Some anonymous person, perhaps tongue-in-cheek, has offered to explain the violence and mess in one part of our world. It is as follows:
“We support the Iraqi government in the fight against ISIS. We don’t like ISIS, but ISIS is supported by Saudi Arabia who we do like. We don’t like Assad in Syria. We support the fight against him, but ISIS is also fighting against him. We don’t like Iran,but Iran supports the Iraqi government in its fight against ISIS.
“So some of our friends support our enemies, some enemies are now our friends, and some of our enemies are now fighting against our other enemies who we want to lose, but we don’t want our enemies who are fighting our enemies to win. If the people who we want to defeat are defeated, they could be replaced by people we like even less. All this was started by us invading a country to drive out terrorists who were not actually there, until we went in to drive them out—it’s quite simple.”
Canada has become a global arms dealer. In 2014, Canada sold military equipment to Saudi Arabia valued at 14 billion dollars. Some of these light tanks were seen rolling through the streets of Bahrain, helping contain pro-democracy protests.
The power of Canada’s arms industry is enormous, reaching a total of $18 billion annually. This industry involves 2,000 security and defence firms. Half of our military export sales go to the US—no export approval required.
Is the Harper government trying to assure Canadians that our security will be enhanced through military means, rather than restoring Canada’s reputation as a nation of peacekeepers?
Leo Kurtenbach, Saskatoon
The New York Times recently ran an alarming and bizarre story about Pentagon plans for more war in the Middle East. President Obama is said to be considering a plan to send hundreds of additional American troops to Iraq, on top of the 3500 troops he has already committed. The plan also calls for creating a network of new US military bases to support the Baghdad government in fighting the Islamic State.
General Martin Dempsey, Chair of the Joint Chiefs of Staff, is the principal advocate for the new military bases in Iraq. Here is the bizarre part: he is describing the proposed new bases as “lily pads.”
Think about the absurdity of that. Lily pads in the desert!
Instead of “lily pads,” let’s create oases. Places of healing to promote reconciliation. Oases of fresh thinking for constructive alternatives.
US military intervention is the problem in Iraq, not the solution. The United States has been using military force in the Middle East for more than a decade and the result has been more terrorism, greater instability, and the spread of violence and war. Since the US started bombing Syria and Iraq last year, extremist forces in the region have grown stronger.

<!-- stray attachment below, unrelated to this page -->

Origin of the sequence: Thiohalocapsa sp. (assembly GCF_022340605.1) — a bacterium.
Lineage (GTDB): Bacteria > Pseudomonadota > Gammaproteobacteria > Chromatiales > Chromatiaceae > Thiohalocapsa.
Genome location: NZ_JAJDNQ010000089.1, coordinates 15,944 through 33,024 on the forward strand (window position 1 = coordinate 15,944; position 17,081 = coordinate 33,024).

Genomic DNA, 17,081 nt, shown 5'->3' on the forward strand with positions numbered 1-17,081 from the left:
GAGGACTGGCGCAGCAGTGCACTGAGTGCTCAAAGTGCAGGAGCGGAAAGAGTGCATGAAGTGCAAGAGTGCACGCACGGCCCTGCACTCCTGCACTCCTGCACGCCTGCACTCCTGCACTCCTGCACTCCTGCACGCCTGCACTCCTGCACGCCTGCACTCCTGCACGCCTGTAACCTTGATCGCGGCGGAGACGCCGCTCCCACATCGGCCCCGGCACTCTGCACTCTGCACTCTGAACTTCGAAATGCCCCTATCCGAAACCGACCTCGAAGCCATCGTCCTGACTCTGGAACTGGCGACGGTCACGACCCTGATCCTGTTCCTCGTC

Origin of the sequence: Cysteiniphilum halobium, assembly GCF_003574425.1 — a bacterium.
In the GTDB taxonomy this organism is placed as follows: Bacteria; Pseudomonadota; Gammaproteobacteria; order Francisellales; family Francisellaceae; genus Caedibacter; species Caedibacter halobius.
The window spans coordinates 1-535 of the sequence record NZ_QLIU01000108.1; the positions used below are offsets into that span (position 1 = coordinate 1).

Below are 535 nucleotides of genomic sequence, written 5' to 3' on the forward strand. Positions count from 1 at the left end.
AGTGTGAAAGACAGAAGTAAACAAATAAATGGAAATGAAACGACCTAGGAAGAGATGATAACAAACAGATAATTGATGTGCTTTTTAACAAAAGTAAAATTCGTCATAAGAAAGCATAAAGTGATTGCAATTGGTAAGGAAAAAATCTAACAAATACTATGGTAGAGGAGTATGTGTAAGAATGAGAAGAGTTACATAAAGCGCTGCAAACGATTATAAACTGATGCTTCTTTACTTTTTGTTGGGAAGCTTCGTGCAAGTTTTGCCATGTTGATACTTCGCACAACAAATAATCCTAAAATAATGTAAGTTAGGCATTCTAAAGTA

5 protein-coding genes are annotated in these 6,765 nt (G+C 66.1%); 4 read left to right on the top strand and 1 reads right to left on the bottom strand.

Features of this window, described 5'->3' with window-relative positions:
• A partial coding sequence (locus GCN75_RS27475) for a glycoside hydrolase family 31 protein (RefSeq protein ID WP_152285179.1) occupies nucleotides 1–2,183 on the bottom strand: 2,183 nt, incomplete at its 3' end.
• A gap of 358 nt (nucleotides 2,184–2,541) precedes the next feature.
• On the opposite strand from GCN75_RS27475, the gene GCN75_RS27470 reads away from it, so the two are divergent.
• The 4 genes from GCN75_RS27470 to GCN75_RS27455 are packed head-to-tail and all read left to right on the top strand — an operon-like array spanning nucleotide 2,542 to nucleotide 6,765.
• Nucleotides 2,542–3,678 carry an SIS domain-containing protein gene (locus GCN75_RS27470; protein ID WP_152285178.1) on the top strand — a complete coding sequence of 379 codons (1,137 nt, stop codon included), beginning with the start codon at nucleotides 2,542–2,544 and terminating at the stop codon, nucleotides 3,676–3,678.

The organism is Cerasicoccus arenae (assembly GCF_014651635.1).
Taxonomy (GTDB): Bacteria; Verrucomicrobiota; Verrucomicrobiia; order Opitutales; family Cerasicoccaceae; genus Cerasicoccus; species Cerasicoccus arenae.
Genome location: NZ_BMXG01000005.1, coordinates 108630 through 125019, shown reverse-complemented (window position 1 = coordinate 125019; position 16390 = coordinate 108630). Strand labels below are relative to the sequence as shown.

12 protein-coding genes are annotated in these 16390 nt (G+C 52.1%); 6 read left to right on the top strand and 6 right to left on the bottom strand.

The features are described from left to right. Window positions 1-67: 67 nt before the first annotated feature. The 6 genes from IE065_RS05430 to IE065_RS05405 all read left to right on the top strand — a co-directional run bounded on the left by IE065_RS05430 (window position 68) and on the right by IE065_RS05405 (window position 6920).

Overcoming the threat of the so-called Islamic State requires diplomatic and political strategies, not US military intervention. Rather than sending more troops our government should be focusing on ending the war in Syria and achieving inclusive governance in Iraq. In Syria this means a renewed diplomatic push to end the civil war and achieve a negotiated political settlement. In Iraq it means forging power-sharing arrangements that can address the grievances of Sunni Arab communities.
The spreading blood-shed in the Middle East is a global problem, and it requires global solutions. The United States should take this crisis to the United Nations and lead a vigorous large scale response that is commensurate with the magnitude of the threat.
I outlined some of the alternative strategies in my presentation to the Sojourners Summit for Change in June in Washington.
If the United States were to devote as much effort to political and diplomatic approaches as it does to military measures, the chances for success would increase. If our government were to send to the region thousands of diplomats, trained peacebuilders and aid workers rather than deploying more troops and building “lily pad” bases, perhaps we could begin to create those oases of sanity that are needed to counter the ravages of war. Let’s send a clear message to the White House and Congress:
No more troops or military bases in Iraq. Focus on diplomatic and political solutions, and support a greater role for the UN.
David Cortright, Kroc Institute, Notre Dame University